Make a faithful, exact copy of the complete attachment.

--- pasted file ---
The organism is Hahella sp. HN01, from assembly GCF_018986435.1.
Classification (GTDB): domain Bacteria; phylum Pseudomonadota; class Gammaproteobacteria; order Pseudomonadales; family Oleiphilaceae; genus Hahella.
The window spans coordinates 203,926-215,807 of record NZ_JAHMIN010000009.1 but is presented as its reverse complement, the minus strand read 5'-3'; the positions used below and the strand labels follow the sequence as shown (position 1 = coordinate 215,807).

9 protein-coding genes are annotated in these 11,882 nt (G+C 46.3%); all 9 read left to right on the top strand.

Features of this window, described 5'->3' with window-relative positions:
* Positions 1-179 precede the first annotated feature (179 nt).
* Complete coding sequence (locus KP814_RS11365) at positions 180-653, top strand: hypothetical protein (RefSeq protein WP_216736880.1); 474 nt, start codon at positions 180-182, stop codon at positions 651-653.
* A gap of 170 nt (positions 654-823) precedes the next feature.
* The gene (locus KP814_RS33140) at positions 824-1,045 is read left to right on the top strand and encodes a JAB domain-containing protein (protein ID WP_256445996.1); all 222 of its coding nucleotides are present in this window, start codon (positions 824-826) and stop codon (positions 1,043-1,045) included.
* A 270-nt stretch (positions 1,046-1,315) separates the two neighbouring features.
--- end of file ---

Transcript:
The organism is Hahella sp. HN01, from assembly GCF_018986435.1.
Classification (GTDB): domain Bacteria; phylum Pseudomonadota; class Gammaproteobacteria; order Pseudomonadales; family Oleiphilaceae; genus Hahella.
The window spans coordinates 203,926-215,807 of record NZ_JAHMIN010000009.1 but is presented as its reverse complement, the minus strand read 5'-3'; the positions used below and the strand labels follow the sequence as shown (position 1 = coordinate 215,807).

9 protein-coding genes are annotated in these 11,882 nt (G+C 46.3%); all 9 read left to right on the top strand.

Features of this window, described 5'->3' with window-relative positions:
* Positions 1-179 precede the first annotated feature (179 nt).
* Complete coding sequence (locus KP814_RS11365) at positions 180-653, top strand: hypothetical protein (RefSeq protein WP_216736880.1); 474 nt, start codon at positions 180-182, stop codon at positions 651-653.
* A gap of 170 nt (positions 654-823) precedes the next feature.
* The gene (locus KP814_RS33140) at positions 824-1,045 is read left to right on the top strand and encodes a JAB domain-containing protein (protein ID WP_256445996.1); all 222 of its coding nucleotides are present in this window, start codon (positions 824-826) and stop codon (positions 1,043-1,045) included.
* A 270-nt stretch (positions 1,046-1,315) separates the two neighbouring features.